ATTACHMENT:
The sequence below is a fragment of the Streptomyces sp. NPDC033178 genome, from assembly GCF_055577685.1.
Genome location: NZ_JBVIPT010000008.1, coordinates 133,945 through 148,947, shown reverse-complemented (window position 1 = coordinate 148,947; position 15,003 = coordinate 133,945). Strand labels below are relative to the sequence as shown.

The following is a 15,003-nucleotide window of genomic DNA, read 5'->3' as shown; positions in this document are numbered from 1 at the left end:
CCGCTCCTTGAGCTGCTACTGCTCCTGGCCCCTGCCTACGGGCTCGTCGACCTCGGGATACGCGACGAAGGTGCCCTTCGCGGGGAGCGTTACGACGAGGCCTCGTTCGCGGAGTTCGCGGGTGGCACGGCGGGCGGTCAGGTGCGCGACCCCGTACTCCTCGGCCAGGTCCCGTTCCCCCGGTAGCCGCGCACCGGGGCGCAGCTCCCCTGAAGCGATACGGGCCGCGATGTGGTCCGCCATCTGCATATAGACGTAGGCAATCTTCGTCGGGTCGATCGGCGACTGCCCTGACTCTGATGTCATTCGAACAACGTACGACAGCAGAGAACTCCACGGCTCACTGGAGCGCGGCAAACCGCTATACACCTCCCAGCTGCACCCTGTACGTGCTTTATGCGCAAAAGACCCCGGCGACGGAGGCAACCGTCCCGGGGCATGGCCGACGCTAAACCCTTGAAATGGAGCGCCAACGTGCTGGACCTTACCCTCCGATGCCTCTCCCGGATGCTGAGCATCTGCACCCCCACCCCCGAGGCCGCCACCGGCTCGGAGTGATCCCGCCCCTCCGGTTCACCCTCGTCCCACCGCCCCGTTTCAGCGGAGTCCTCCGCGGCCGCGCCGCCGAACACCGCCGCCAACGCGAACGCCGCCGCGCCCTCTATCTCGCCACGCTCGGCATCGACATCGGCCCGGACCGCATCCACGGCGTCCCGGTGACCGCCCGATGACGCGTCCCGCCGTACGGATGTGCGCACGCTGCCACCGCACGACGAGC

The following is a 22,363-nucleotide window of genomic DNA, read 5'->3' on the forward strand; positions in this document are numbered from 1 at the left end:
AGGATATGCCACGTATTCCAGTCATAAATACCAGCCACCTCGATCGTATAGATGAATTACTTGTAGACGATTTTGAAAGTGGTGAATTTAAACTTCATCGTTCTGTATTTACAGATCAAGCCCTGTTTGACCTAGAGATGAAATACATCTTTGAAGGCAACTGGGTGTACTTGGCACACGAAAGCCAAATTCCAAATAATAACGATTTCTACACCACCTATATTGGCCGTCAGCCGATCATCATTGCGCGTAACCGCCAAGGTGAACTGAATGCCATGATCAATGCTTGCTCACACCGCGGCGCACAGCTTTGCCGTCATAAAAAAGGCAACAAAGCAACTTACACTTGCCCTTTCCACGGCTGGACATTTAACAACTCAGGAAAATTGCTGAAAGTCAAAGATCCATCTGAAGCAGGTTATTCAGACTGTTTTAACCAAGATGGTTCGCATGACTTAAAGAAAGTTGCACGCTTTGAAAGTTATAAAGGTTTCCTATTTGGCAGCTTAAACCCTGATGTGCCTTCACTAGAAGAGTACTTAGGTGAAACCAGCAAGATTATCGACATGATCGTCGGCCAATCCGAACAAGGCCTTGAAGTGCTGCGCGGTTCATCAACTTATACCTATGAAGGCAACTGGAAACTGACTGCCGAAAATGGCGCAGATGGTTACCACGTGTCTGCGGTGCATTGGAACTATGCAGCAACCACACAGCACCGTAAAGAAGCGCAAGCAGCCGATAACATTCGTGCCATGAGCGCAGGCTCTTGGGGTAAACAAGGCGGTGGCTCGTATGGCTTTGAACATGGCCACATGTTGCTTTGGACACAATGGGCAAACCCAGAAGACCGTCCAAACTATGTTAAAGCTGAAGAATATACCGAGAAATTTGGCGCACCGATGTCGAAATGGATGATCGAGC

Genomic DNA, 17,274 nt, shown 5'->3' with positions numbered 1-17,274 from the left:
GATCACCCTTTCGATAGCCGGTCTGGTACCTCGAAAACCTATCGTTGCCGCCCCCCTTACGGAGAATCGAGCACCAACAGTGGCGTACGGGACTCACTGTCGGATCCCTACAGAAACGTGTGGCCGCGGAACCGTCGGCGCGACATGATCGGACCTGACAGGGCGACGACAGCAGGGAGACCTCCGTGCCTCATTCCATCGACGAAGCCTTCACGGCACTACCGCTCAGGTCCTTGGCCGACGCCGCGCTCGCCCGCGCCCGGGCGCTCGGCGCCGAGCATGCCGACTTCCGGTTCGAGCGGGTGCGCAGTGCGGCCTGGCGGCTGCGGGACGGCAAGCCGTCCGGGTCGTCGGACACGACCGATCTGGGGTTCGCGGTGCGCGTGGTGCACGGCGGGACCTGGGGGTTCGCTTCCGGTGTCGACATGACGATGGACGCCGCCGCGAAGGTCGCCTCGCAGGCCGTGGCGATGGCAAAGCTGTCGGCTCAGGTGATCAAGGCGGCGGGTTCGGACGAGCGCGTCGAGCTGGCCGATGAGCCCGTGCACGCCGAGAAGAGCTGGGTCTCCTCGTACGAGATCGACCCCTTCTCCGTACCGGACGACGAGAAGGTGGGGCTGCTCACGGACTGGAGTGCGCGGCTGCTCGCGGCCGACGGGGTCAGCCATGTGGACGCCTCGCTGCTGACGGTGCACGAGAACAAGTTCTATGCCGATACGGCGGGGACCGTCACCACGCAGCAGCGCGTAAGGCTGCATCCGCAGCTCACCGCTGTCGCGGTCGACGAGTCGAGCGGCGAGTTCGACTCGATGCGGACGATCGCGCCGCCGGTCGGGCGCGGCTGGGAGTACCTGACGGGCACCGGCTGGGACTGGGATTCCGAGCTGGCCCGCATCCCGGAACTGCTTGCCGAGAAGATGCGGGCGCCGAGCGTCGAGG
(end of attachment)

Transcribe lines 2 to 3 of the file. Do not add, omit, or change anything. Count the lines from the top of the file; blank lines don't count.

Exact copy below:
Genome location: NZ_JBVIPT010000008.1, coordinates 133,945 through 148,947, shown reverse-complemented (window position 1 = coordinate 148,947; position 15,003 = coordinate 133,945). Strand labels below are relative to the sequence as shown.

The following is a 15,003-nucleotide window of genomic DNA, read 5'->3' as shown; positions in this document are numbered from 1 at the left end: